Flavorings, a popular feature of vaping solutions, may also contribute to oral problems. These substances can form new chemical compounds during the vaping process that can irritate the mouth's inner membranes and trigger inflammation. There's also evidence that e-cigarette flavorings, particularly menthol, might soften enamel and increase the risk of tooth decay.
Other chemicals commonly found in vaping solutions are thought to increase plaque formation, the sticky film on teeth that is a major cause for dental disease. And known carcinogens like formaldehyde, also included in many formulations, raise the specter of oral cancer.
These are just a few of the possible ways vaping may damage oral health. Far from a safe tobacco alternative, there's reason to believe it could be just as harmful. The wise choice for your body and your mouth is not to smoke—or vape.
If you would like more information on the oral hazards of e-cigarettes, please contact us or schedule an appointment for a consultation. You can also learn more about this topic by reading the Dear Doctor magazine article “Vaping and Oral Health.”
When you get braces on your teeth, it can be much more challenging to keep things clean, and there will be more tools recommended for you to use daily to keep your teeth and gums healthy. Braces make it more challenging to clean your teeth because of the brackets, bands, archwires, elastics and any other hardware that gets added to help move your teeth. Listed below are several tools you can use to help keep your teeth, gums and the braces clear from plaque accumulation:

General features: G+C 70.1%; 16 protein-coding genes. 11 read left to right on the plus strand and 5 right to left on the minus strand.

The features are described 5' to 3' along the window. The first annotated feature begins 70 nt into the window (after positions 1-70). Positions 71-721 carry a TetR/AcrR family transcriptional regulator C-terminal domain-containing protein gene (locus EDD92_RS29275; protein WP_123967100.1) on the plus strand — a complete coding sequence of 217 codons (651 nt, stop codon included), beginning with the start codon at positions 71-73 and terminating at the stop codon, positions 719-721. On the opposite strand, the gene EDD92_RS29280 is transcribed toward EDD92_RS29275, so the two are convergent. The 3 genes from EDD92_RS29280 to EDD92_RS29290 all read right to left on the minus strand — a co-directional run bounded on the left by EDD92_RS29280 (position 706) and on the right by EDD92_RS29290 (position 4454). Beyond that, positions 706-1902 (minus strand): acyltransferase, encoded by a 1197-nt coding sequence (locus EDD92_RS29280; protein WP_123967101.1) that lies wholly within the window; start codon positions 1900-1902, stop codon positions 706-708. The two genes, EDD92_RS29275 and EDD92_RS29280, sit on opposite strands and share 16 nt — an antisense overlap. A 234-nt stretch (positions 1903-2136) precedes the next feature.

An electric toothbrush is highly recommended when wearing dental braces because it can access more nooks and crannies and do a better job brushing than a manual toothbrush. It is tough to angle a manual toothbrush around the brackets correctly, and often the gum line is missed. An electric toothbrush helps to get into those tricky areas and can do more brush strokes in 2 minutes of brushing than you can do with a manual toothbrush.
A water flosser is a floss aid that helps to flush out bacteria from between your teeth and around your brackets and bands. A water flosser uses a jet of water (or you can put mouthwash into it) that you angle around your braces and gums to help keep them clean.
Superfloss/ Floss Threaders
These are both aids to help you use manual floss. Because the archwire prevents you from accessing between your teeth with regular floss, you need something to help you get the floss between your teeth from the side. These aids have a hard end on them to help you push the floss through the front teeth rather than going in from the top.
This is a small brush that is shaped like a Christmas tree that helps to remove plaque from between brackets. The brush is used to access underneath the archwire to clean the brackets' sides, where it is easy for food debris and plaque to be trapped.
Remember, while wearing dental braces, it is essential to have regular check-ups and cleanings with your dentist and dental hygienist to make sure your teeth and gums are healthy.
If you have any questions about how to clean your teeth while wearing dental braces, we encourage you to contact us today to schedule an appointment.